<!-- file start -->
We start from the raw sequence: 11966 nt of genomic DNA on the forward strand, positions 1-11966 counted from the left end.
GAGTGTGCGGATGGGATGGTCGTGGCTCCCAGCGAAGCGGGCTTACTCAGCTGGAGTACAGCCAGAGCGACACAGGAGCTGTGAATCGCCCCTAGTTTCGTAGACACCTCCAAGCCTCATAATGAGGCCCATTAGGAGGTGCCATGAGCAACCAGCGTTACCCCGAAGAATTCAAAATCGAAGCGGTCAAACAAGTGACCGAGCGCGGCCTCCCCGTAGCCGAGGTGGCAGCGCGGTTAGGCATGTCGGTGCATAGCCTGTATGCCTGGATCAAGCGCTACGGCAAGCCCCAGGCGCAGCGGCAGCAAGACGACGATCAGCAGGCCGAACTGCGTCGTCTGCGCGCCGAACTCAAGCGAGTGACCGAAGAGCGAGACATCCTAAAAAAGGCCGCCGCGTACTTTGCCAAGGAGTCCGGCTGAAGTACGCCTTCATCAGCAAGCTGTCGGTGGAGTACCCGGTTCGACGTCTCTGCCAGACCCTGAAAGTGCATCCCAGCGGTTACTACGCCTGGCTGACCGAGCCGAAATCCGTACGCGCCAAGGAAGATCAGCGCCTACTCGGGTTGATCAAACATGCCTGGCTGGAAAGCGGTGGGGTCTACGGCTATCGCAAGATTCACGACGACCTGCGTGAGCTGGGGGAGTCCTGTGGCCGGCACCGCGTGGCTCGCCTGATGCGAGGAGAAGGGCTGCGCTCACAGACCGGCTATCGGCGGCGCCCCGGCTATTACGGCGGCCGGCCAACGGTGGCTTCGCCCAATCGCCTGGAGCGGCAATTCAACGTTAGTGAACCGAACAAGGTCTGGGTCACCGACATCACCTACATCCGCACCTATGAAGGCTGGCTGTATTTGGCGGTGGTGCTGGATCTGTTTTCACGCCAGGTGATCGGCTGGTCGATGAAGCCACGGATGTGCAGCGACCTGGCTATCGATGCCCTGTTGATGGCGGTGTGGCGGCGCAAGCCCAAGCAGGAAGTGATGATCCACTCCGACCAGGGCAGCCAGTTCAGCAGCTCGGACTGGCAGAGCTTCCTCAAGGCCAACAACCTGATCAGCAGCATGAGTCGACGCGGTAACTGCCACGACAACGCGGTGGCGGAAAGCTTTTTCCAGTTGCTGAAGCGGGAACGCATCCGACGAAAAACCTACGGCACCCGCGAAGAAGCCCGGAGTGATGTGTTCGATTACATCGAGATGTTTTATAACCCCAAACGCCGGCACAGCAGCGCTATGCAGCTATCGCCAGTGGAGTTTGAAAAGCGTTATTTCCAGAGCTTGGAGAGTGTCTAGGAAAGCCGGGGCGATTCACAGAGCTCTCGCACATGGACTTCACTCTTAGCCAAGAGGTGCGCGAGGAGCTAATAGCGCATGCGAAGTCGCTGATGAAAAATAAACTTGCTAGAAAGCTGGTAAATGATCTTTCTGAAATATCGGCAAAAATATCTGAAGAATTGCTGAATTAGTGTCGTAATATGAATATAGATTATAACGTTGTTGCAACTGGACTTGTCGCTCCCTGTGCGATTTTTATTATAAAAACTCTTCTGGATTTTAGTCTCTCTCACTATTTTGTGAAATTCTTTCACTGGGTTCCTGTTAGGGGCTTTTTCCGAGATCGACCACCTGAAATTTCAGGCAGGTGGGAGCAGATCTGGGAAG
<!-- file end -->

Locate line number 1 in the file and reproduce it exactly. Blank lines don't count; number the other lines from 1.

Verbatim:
We start from the raw sequence: 11966 nt of genomic DNA on the forward strand, positions 1-11966 counted from the left end.